Oct 242014
 

 

Today the Elemental Nightmares project released the fourth of the seven vinyl splits in the series, with a fourth segment (above) of what will eventually become one massive piece of artwork for the series as a whole — and as of today it’s also now available for download on Bandcamp.

I’ve been especially looking forward to this split because it features two old favorites of this site — Canopy and Obitus — as well as two new ones, Harasai and Kall.

Last summer we had the pleasure of premiering the tracks by Canopy and Harasai, and I’m going to include the accompanying write-up below, along with thoughts about the Obitus and Kall tracks. In a nutshell, this is a great quartet of pleasingly diverse songs. Continue reading »

Aug 312014
 

 

Yes, I’m feeling much better today, thank you for asking. My day-long hangover yesterday was so catastrophic that I couldn’t bring myself to listen to any metal at all — so you know it was a really bad one.  Having finally recovered overnight, I decided to do some catching up on this Sunday morning. In thinking about what music to package in this post from what I heard, I decided to make it a globe-trotting musical tour of the underground. It’s all death metal until the final two songs.

SULLEN

Sullen are a fairly new band from beautiful Isla Margarita in Venezuela whom I discovered after the band’s guitarist e-mailed us yesterday. They’ve recorded a four-song EP released earlier this month named Parasite In Agony, which includes a creepy intro, two original songs, and a cover of Venom’s “Resurrection”.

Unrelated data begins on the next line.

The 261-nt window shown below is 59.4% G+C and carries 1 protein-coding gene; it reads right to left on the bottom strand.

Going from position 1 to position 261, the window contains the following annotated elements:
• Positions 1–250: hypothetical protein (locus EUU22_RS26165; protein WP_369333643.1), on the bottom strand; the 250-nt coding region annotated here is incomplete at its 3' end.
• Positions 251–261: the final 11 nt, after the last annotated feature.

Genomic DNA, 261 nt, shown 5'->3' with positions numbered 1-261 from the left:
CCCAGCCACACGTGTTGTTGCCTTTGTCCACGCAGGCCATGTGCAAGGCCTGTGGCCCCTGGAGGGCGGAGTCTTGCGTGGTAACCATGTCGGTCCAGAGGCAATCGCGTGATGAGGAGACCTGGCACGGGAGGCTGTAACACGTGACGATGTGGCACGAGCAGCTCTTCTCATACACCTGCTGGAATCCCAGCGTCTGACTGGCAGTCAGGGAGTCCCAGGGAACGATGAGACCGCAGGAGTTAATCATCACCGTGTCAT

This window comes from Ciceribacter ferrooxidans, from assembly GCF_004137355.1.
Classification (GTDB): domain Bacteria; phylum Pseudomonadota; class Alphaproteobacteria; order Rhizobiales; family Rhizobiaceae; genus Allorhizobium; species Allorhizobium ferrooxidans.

It’s a strong offering of tyrannical death metal that’s both thoroughly malignant and quite memorable. The songs are loaded with big, sour, earth-moving riffs, fine (and surprisingly soulful) guitar solos, viciously pugilistic percussion, and pleasingly throaty, blood-gargling vocals. I thoroughly really enjoyed this stomping, jagged-edged, skull-fracturing EP. It’s well-written, well-performed, and well-produced. Listen below. Continue reading »

Jul 282014
 

I’ve been following the progress of the Elemental Nightmares project since before it became public, writing about it for the first time in July 2013. It began as an effort to raise money for a subscription series of 13 splits on 7″ vinyl (with digital download options) featuring one exclusive song each by 26 up-and-coming bands from around the world. As the project evolved, the format changed, so that it will now consist of 7 splits on 10″ vinyl, with each split containing four songs instead of two. And, because of the new format, there will be 28 bands instead of 26.

In addition, Elemental Nightmares has offered the splits for sale on an individual basis, as well as subscriptions to the series as a whole, and the digital-only option is still available. To see the names of all 28 bands and for more info about purchase options, go here. The first of the splits will be released in early August; you can find the entire preliminary release schedule later in this post.

Earlier this year Invisible Oranges) premiered four songs that will appear on the fourth installment of the series, featuring music from Porta Nigra (Germany), Membaris (Germany), Ashencult (Philadelphia), and Vuyvr (Switzerland).Today, we’re delighted to premiere two songs of melodic death metal from one more of the 7 splits. The bands are Sweden’s Canopy and Germany’s Harasai. Continue reading »